You have to remember that a tyre blowout on a rear tyre (always a likelihood), will result in immediate adverse handling, and initiate a tail-wagging event.

 

I've just had that happen to me with a tandem (1.8M x 3.6M) enclosed trailer that is professionally well built with centrally-located axles. I was loaded to the limit, blew a rear tyre at 100kmh on a downhill run, and I can tell you, it took all my trailer handling skills to keep control of it.

It was extremely fortunate at the point where I blew the tyre, the highway was extra wide and there were 3 lanes with a passing lane going the other way, so oncoming vehicles were well out of harms way. As it was, I was over the centre line trying to keep control of the vicious tail wag while trying to come to a halt with one basically tyre-less rim.

 

Onetrack, we know were the centre of gravity is on the aircraft. Ok it may have moved back maybe 200mm? With the wings folded. This still puts the load well ahead of the axles. We also cant see the towball, which makes the pic look worse. I am sure the guy who built it worked it all out.

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Quote

There are several possibilities why  you ".........blew a rear tyre at 100kmh on a downhill run..............." 

Low tyre pressure
Overloaded
Axles out of alignment
Brake locking on or unequal braking
FOD/Bad luck
I would be intersted to know what sort of suspension & braking system your "...professionally well built..." trailer has????

Skippy, I blew the tyre because it was an aged Chinese tyre showing signs of degradation, and I shouldn't have left it on the trailer for the trip. The trailer was loaded to the full 2000kg trailer gross limit.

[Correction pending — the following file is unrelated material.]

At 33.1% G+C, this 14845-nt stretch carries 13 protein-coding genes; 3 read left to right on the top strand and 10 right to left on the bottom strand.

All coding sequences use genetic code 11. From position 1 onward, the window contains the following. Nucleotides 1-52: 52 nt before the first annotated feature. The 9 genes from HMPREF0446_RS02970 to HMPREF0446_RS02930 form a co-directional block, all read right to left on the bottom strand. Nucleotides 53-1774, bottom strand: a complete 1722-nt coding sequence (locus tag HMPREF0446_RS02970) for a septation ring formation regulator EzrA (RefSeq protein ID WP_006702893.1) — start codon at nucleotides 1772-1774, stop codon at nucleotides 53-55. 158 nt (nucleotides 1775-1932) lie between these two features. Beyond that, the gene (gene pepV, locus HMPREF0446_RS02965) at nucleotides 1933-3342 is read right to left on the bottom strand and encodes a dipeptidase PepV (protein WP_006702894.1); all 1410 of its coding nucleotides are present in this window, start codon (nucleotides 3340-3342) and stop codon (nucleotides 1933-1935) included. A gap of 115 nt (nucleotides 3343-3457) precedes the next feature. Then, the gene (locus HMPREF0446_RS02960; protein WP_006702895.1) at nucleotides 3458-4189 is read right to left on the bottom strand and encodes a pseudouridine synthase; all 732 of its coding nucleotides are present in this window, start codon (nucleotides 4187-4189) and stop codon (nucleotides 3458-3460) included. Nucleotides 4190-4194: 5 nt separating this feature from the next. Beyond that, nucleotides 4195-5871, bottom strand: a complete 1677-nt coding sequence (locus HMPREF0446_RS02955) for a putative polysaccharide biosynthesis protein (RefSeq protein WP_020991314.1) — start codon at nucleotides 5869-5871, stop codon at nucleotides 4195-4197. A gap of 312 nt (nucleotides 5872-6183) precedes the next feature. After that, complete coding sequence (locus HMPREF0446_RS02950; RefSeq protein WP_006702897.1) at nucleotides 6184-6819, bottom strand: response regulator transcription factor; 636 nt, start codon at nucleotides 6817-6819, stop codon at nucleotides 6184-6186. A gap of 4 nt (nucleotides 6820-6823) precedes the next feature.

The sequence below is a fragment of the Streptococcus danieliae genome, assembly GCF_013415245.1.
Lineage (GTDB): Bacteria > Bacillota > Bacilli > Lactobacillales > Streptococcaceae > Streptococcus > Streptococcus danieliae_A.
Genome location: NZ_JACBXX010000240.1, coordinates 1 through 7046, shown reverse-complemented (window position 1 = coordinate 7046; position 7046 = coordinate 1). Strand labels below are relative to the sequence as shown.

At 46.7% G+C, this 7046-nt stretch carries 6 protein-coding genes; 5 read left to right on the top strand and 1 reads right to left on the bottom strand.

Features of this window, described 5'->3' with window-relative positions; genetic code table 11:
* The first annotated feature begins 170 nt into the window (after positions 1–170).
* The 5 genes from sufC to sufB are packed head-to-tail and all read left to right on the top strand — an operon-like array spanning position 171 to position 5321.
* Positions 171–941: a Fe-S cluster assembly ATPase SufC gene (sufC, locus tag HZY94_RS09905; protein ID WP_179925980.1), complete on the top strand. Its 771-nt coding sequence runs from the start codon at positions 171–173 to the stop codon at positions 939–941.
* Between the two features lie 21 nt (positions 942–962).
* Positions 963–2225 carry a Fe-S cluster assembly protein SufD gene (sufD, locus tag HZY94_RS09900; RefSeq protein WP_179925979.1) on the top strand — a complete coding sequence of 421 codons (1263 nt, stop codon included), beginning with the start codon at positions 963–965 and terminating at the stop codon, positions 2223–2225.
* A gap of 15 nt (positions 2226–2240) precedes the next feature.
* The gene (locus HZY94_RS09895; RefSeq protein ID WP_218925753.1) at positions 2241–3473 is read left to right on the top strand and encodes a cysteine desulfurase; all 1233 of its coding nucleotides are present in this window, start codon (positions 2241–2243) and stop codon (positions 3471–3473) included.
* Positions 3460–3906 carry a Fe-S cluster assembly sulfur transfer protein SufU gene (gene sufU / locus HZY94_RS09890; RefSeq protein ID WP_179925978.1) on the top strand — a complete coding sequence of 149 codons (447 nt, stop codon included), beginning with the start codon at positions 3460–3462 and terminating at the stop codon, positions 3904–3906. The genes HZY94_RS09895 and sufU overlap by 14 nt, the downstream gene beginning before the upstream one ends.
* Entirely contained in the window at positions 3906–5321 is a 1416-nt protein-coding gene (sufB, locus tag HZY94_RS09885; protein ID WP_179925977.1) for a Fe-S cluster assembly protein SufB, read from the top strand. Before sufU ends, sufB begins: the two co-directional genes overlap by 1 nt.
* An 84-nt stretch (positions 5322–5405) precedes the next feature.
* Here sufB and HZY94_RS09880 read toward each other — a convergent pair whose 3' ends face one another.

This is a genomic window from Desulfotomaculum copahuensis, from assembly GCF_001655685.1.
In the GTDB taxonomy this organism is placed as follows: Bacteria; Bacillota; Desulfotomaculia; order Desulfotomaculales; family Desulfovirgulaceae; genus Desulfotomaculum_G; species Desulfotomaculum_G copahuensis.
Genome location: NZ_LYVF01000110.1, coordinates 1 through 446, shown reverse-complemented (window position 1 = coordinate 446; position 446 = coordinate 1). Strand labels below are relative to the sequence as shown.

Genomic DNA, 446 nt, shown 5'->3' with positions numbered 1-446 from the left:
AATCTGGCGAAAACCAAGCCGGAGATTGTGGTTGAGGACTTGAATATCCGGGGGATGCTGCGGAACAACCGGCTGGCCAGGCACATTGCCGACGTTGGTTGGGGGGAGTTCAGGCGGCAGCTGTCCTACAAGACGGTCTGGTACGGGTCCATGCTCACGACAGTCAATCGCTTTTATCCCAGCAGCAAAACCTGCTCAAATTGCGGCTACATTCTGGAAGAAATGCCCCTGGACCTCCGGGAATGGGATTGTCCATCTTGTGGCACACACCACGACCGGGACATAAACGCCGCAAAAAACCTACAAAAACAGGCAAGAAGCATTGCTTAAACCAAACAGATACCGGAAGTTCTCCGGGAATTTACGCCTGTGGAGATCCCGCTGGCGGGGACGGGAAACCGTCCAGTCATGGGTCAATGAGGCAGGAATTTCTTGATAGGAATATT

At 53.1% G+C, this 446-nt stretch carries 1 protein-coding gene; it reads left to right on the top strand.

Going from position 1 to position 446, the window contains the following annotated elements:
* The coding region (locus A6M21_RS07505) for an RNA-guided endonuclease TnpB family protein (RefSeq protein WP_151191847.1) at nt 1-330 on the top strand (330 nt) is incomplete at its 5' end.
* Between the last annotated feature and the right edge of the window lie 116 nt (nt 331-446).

The suspension is a 4-spring leaf suspension with a middle rocker bar, and fully greased shackles. It's as good as they come for a regular-duty tandem trailer suspension.

It has over-ride drum brakes on the front axle only, a fully-legal arrangement in W.A. They provide adequate braking under nearly all conditions except extreme conditions.

 

 

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5 hours ago, spacesailor said:

I see the reason to have the aircraft ' tail ' first .

The hitch weight of the trailer has to be a certain weight .

For safety,  the engine close to the trailer wheels would be good .

spacesailor

not enough weight in an raaus plane to worry about, but towing tail first can cause a lot of stress from buffeting.  

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1 hour ago, Blueadventures said:

This was a borrowed trailer from Brian who originally built the Foxcon Terrier aircraft up here and the trailer was made for them as a nose wheel and the weight distribution was setup for that.  I used it to transport back after purchase as it was not in flying condition.

my trailer was almost identical and towed straight as a die even with one flat tyre. raaus aircraft weigh nothing and as you said the engine is close to the hitch so good weight distribution.